We developed collections of clothes for fashion shows in Prêt-à-Porter, the next game in our A-Z game shelf play-through.
Basic Info: Prêt-à-Porter
Time: 90 Minutes
Designers: Piotr Haraszczak, Ignacy Trzewiczek
Artists: Mariusz Gandzel, Maciej Janik, Tomasz Jedruszek, Mateusz Kopacz, Kwanchai Moriya, Michał Oracz, Darek Zabrocki
Publisher: Portal Games
Prêt-à-Porter is a worker placement game where players are building up an empire with stores and outlets, employees, and contracts to help them dominate the fashion industry. Players work through a year in the fashion world, each month either upgrading their capabilities, collecting new designs and amassing materials to make clothes or competing in a fashion show with a collection that will be judged on some combination of trend, quality, public relations and number of pieces. Whoever can best conquer those fashion shows and make the most money will win.
The game is set up with the board in the center of the table, and the various tokens placed nearby. The level X, XI, and XII cards of the building, contract, and employee deck are set aside for the last rounds of the game, and the rest are shuffled and placed on their respective spots on the board. The fashion show judging tokens are shuffled and placed in their spots on the board.
Each player takes the player mat, acton pawns, upkeep markers, and victory point marker in their chosen color and 40 cash. They also take a random clothing type token, which will define their trend specialty for the game, and the starting design cards that go with that token. Then the remaining design cards are shuffled and placed on the board. The building, contract, employee and design markets are filled with cards from their associated decks, location 9 is set up with its tokens, and the calendar marker placed on round I. Then play begins.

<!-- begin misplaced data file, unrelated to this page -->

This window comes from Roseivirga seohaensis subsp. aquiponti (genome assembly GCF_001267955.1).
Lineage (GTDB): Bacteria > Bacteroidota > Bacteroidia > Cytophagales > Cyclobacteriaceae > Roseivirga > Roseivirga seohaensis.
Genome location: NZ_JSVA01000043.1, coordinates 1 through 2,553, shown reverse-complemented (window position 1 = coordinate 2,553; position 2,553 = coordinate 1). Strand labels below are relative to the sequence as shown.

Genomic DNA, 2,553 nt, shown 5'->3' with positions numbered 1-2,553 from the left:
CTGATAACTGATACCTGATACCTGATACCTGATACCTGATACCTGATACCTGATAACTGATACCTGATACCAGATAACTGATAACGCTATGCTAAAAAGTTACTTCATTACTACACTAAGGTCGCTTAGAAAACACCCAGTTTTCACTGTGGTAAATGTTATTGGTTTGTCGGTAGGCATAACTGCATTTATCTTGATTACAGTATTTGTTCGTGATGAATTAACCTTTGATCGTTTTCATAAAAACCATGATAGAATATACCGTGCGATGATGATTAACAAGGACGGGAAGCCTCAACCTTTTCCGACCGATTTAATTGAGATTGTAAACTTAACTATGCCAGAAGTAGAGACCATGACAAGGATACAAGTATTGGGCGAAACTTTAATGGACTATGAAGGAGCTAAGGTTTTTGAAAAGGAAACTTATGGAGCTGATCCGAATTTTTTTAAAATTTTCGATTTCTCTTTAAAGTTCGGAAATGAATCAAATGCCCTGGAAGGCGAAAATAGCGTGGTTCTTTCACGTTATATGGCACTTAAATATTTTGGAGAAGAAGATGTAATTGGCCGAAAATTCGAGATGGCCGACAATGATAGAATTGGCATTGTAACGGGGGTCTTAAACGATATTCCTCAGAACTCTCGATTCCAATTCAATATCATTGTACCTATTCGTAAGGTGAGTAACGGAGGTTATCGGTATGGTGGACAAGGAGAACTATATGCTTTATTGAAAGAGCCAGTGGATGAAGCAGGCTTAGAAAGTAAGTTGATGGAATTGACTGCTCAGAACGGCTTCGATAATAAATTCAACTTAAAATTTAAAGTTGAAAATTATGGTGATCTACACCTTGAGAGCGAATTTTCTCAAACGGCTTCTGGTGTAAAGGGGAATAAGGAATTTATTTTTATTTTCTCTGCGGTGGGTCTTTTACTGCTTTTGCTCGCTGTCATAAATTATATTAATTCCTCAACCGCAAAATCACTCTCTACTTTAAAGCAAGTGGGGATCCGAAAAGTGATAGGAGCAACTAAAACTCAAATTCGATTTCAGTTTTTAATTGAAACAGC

The game is played in rounds of different types: Working Rounds and Exhibition Rounds. During the Working Rounds, players first take turns placing their action pawns on the board, but they don’t take the actions until all of the pawns have been placed. Then players go through the board from Location 1 to 9 in order, with each player taking their actions in the order their pawns appear at those locations.
Location 1 allows players to take a loan. Locations 2-4 are where players add contracts, buildings and employees to their empire. Buildings will have an up-front cost and both buildings and employees have an ongoing cost during each upkeep phase. Location 5 is where players take new designs. Locations 6-8 allow players to purchase the supplies to make their designs. And Location 9 has a few bonus resources.
Following the action phase, players have a chance to upgrade one of their buildings and/or employees — this will have an immediate cost and an ongoing upkeep, but will give the player some additional benefits. Then there is an upkeep phase where players must pay employees, pay upkeep, and may collect various benefits from their employees and buildings. After two Working Rounds, there is an Exhibition Round.